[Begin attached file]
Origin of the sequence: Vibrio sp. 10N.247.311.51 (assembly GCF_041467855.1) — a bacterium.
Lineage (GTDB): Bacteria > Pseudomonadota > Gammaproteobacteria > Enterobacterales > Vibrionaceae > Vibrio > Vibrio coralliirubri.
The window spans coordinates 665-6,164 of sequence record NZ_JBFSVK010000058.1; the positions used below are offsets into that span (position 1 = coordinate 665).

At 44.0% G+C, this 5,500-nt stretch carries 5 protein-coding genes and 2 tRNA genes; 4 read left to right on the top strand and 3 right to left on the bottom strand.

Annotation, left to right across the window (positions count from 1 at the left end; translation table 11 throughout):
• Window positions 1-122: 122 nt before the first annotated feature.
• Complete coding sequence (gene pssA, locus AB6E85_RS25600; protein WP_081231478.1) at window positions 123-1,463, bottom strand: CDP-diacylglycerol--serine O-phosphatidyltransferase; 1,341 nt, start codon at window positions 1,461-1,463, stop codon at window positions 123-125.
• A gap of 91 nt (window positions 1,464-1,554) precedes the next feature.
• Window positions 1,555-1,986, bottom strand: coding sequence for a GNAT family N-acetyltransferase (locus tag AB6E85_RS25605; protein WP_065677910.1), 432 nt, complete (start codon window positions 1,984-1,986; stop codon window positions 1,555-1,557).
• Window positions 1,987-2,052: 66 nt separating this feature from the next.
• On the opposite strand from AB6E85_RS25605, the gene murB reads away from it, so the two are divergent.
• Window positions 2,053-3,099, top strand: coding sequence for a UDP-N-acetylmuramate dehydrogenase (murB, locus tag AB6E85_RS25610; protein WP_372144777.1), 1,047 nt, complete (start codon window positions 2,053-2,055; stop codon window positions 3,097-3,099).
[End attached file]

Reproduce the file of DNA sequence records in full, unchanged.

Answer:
Origin of the sequence: Vibrio sp. 10N.247.311.51 (assembly GCF_041467855.1) — a bacterium.
Lineage (GTDB): Bacteria > Pseudomonadota > Gammaproteobacteria > Enterobacterales > Vibrionaceae > Vibrio > Vibrio coralliirubri.
The window spans coordinates 665-6,164 of sequence record NZ_JBFSVK010000058.1; the positions used below are offsets into that span (position 1 = coordinate 665).

At 44.0% G+C, this 5,500-nt stretch carries 5 protein-coding genes and 2 tRNA genes; 4 read left to right on the top strand and 3 right to left on the bottom strand.

Annotation, left to right across the window (positions count from 1 at the left end; translation table 11 throughout):
• Window positions 1-122: 122 nt before the first annotated feature.
• Complete coding sequence (gene pssA, locus AB6E85_RS25600; protein WP_081231478.1) at window positions 123-1,463, bottom strand: CDP-diacylglycerol--serine O-phosphatidyltransferase; 1,341 nt, start codon at window positions 1,461-1,463, stop codon at window positions 123-125.
• A gap of 91 nt (window positions 1,464-1,554) precedes the next feature.
• Window positions 1,555-1,986, bottom strand: coding sequence for a GNAT family N-acetyltransferase (locus tag AB6E85_RS25605; protein WP_065677910.1), 432 nt, complete (start codon window positions 1,984-1,986; stop codon window positions 1,555-1,557).
• Window positions 1,987-2,052: 66 nt separating this feature from the next.
• On the opposite strand from AB6E85_RS25605, the gene murB reads away from it, so the two are divergent.
• Window positions 2,053-3,099, top strand: coding sequence for a UDP-N-acetylmuramate dehydrogenase (murB, locus tag AB6E85_RS25610; protein WP_372144777.1), 1,047 nt, complete (start codon window positions 2,053-2,055; stop codon window positions 3,097-3,099).